A screenshot of mass:werk's Google BBS.

A screenshot of mass:werk’s Google BBS.

LOS ANGELES — Look out, world, the New Aesthetic is coming. Or is it? We here at Hyperallergic thought we might start collecting more evidence of the tide of new aesthetics sweeping our tweeting-clicking-instagramming. We realize that there’s already a tumblelog doing this, but we wanted to continue the dialogue from my original post exploring the topic.

This edition looks at a BBS version of Google, a project by the Austrian mass:werk media environments. It’s a real, functioning service, with a mock login process that recalls the days when you had to connect to the internet using your phone line. The results are actual Google results, with links to the original pages for your plain ol’ 21st century browser.

This will be a trip for those of us old enough to remember the days of BBS, Telnet and a text-based Oregon Trail. But I bet newer netizens will love this little piece of nostalgia and a chance to relive the days of yore (never mind that Google came around after BBS’s fell out of favor).

Is it New Aesthetic? There was a time when this is how we saw through digital devices and the divide between human and computer perception was more clear. Humans saw images, smiles, colors. Computers were 8-bit color and monochromatic fonts, and it’s that vision of the computer world that we see in a film like The Matrix, where humans live in a green-tinted wonderland built by machines.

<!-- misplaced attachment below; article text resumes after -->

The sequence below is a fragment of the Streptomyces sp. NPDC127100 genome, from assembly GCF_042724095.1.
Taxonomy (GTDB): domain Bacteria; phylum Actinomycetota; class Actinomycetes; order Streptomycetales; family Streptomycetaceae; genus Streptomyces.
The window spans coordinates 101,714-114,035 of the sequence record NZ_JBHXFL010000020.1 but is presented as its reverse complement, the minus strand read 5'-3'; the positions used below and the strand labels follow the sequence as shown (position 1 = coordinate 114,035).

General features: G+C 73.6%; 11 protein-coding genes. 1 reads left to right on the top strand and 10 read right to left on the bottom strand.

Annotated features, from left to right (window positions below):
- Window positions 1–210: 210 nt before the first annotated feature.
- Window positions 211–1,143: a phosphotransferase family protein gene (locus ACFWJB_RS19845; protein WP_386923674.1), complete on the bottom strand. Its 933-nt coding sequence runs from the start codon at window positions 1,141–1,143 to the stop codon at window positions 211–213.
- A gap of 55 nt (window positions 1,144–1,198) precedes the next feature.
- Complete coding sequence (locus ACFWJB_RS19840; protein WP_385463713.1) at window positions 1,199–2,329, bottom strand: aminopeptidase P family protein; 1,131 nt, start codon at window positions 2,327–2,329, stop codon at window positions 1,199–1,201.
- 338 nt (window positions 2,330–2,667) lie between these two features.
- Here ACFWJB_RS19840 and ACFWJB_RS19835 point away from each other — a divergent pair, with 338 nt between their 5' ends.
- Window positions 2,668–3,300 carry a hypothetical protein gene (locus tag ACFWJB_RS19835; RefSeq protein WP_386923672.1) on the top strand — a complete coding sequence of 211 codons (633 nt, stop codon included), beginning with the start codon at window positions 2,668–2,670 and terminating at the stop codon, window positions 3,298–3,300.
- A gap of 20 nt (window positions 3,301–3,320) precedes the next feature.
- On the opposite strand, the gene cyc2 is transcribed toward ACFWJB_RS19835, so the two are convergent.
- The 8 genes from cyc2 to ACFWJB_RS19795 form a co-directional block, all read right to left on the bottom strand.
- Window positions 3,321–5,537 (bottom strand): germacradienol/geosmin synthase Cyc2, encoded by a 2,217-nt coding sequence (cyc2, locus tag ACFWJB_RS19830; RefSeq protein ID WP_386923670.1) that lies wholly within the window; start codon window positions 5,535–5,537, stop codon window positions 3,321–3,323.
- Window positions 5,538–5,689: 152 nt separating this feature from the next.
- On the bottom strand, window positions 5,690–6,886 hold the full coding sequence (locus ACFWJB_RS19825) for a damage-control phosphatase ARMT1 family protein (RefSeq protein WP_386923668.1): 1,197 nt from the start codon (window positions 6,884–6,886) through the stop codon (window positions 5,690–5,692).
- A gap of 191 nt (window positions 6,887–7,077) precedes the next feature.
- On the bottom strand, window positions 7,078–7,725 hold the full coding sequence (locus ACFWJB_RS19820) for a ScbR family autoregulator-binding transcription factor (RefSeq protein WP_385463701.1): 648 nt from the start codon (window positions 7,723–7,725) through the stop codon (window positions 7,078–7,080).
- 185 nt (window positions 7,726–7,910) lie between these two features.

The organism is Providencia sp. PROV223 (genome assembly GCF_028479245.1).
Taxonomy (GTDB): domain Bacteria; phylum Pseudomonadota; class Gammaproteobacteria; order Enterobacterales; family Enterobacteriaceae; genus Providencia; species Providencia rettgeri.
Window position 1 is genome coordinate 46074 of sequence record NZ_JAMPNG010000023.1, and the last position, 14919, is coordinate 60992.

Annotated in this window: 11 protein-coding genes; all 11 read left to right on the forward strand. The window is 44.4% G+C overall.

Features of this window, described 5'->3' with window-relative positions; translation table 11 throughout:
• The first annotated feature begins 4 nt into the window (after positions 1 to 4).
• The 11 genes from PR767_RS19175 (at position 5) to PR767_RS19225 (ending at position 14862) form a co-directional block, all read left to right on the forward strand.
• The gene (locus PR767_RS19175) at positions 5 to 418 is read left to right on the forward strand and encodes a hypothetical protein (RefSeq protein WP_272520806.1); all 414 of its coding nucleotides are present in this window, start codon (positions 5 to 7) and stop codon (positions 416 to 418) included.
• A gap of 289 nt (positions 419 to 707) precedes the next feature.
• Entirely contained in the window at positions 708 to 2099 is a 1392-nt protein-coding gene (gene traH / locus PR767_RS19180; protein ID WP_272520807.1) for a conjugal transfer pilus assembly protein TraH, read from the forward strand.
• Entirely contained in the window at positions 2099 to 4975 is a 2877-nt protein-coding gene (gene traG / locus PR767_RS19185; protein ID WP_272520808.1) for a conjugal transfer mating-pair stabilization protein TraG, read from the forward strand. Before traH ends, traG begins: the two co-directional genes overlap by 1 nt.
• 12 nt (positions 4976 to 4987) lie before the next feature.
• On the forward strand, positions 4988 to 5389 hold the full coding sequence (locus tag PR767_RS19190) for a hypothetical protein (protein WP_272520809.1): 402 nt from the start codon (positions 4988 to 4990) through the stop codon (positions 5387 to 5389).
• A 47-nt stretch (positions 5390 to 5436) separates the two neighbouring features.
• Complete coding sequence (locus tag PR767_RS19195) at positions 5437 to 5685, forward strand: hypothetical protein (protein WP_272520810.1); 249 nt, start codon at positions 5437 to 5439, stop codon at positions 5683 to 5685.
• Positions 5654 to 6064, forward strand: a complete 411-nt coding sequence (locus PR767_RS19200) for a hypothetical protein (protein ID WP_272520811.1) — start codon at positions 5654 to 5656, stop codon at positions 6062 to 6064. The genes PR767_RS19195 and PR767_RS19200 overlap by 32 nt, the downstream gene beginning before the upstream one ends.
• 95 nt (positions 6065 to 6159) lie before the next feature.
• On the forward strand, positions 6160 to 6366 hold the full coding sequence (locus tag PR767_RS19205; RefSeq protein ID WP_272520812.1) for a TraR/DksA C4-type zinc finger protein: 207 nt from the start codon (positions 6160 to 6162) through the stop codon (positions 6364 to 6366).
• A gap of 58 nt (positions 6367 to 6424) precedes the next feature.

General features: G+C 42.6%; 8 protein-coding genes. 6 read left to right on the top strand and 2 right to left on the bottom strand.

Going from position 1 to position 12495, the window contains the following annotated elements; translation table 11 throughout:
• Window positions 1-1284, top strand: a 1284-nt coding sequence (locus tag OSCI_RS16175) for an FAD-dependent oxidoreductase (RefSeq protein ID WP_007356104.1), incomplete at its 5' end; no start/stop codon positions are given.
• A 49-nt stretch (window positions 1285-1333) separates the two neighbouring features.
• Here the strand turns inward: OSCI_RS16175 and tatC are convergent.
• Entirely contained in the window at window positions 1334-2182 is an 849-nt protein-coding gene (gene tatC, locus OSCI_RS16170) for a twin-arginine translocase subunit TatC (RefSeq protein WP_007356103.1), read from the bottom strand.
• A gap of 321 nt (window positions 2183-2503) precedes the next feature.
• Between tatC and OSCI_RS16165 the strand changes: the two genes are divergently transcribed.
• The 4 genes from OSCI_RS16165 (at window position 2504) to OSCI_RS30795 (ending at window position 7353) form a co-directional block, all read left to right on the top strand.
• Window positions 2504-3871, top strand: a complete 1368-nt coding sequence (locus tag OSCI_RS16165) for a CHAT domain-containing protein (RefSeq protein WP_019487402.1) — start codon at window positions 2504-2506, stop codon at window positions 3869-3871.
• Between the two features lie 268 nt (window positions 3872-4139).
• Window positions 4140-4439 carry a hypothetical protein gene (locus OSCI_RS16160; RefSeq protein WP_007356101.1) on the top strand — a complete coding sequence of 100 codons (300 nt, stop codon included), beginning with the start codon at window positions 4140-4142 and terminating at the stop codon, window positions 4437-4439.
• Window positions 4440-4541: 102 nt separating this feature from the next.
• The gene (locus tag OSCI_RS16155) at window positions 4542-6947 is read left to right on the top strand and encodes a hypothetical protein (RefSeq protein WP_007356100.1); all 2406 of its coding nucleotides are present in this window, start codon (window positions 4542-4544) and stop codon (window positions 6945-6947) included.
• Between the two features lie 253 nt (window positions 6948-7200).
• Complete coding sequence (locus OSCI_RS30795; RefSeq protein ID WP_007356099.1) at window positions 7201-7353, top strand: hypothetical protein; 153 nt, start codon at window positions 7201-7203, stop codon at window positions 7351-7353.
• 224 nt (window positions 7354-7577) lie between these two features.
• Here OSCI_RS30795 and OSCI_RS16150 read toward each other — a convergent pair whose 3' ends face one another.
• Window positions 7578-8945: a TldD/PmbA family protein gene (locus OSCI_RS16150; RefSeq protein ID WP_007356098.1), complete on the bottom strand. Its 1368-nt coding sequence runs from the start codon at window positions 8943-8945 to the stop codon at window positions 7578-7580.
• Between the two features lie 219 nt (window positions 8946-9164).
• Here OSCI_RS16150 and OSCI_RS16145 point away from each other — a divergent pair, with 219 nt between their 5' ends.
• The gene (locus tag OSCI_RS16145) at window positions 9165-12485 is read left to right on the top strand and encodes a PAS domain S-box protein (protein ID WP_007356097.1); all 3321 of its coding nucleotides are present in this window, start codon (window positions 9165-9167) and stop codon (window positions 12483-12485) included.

YouTube video

(h/t Engadget)

AX Mina

AX Mina (aka An Xiao Mina) is an author, artist and futures thinker who follows her curiosity. She co-produces Five and Nine, a podcast about magic, work...

2 replies on “New Aesthetic Watch: Google BBS”

  1. New Aesthetic, Art 2.0, Cyber Art. New Aesthetic certainly sounds more pretentious, but does that make it any different than techno-fetishism? Do we really need an umbrella term to act as a catch-all for anything computerized? Hasn’t technology always influenced art and perception? New Aesthetic implies, with a wonderful aura of triumphalism, that we can look at the day and age in which we live as something more spectacular than what has come before. I’m worried that the idea of the new aesthetic and all that flows from it will look like a bad case of retro-futurism twenty, if not ten years from now.

Comments are closed.